What was Jeremiah's heart response? Jeremiah's job was never easy. God had never made it a secret that Jeremiah and his message would be rejected. In times of physical threat, Jeremiah depended on God and His character: "O LORD of hosts, who judges righteously, who tries the feelings and the heart, let me see Your vengeance on them, for to You have I committed my cause" (11:20). Jeremiah consistently obeyed God in carrying out object lessons (even when they were strange), in declaring God's message (even when it was spurned), and in remaining with the people (even when they were blatantly disobedient). There were numerous occasions on which Jeremiah faced physical danger or death, but he continued trusting in God. In all that Jeremiah faced, he remained faithful. Even in the moments of struggle like the one recorded in chapter 20, Jeremiah did not completely lose hope. He remembered to keep his eyes fixed on God. In the midst of his complaint, Jeremiah also spoke these words: "The LORD is with me like a dread champion; Therefore my persecutors will stumble and not prevail. . . . Sing to the LORD, praise the LORD! For He has delivered the soul of the needy one from the hand of evildoers" (20:11-13). He was at times tempted to forget God and cease sharing His message, but he could not and did not stop (20:9).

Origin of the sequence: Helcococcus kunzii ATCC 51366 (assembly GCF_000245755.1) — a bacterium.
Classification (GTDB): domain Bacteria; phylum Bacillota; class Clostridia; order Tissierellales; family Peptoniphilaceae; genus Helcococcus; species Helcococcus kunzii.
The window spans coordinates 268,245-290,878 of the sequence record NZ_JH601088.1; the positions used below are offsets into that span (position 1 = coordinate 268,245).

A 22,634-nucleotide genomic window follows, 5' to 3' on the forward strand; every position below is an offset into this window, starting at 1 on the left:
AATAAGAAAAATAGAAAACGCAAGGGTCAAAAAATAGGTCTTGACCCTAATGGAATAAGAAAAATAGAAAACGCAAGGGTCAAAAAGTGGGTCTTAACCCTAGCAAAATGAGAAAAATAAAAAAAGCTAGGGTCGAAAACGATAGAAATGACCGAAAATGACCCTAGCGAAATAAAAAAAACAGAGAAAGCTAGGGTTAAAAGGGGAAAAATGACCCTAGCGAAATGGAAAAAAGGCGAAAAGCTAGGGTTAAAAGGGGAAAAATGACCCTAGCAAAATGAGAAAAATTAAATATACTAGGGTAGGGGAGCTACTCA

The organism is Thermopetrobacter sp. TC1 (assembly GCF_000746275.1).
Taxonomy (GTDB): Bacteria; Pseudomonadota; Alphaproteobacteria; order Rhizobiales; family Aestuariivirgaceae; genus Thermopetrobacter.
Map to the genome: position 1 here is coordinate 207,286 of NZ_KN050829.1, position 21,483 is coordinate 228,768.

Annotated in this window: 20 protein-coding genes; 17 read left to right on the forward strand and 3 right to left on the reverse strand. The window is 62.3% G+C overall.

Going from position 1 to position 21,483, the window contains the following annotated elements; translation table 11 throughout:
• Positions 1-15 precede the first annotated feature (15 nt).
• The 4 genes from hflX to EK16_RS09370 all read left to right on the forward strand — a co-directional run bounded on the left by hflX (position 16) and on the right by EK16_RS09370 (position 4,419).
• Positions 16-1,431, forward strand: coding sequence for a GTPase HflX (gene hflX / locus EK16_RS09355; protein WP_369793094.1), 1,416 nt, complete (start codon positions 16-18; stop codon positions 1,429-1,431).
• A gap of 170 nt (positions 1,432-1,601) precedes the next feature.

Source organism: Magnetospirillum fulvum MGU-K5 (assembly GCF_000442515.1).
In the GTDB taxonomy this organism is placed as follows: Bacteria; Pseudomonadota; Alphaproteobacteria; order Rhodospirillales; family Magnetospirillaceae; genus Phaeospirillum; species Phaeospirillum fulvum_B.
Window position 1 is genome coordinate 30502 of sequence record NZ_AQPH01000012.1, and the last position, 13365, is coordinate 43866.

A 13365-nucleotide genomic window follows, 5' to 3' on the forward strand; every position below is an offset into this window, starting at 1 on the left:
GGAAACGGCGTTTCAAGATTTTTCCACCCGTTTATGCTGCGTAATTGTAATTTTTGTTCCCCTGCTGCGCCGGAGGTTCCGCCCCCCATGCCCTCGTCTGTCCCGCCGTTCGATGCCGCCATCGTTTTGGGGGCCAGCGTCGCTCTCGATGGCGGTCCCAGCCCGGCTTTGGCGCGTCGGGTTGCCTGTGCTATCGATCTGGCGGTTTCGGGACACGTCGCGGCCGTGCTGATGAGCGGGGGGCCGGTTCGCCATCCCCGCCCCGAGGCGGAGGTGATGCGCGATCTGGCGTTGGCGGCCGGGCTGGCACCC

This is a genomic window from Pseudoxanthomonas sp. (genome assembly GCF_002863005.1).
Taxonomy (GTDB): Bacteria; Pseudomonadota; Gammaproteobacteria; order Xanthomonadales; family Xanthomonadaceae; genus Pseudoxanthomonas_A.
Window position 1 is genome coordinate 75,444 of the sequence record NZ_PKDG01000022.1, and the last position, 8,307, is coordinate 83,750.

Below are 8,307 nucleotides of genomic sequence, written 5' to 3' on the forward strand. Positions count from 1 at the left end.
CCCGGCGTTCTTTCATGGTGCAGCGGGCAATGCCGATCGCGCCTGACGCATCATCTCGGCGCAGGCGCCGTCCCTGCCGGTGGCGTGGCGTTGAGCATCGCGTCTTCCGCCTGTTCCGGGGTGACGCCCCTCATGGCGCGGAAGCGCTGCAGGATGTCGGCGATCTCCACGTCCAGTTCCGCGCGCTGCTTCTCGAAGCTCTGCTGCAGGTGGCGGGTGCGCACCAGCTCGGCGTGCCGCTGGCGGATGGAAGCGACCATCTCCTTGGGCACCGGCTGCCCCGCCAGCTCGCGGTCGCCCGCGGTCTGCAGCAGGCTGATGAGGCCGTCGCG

How did Jeremiah's story end? Jeremiah's life itself was not charming, as Jeremiah went into captivity along with the rest of Judah. This captivity was brought about by years of disobedience to God, and although Jeremiah preached faithfully, his message was not heeded. To some extent, Jeremiah's life could be viewed as a failure. He devoted many long years to preaching a message with no apparent result, and he was included in the conquest and deportation of God's people. From a ministry aspect and a spiritual perspective, however, Jeremiah was successful. He persevered for many years in preaching God's message and in faithfully obeying, even without seeing positive results.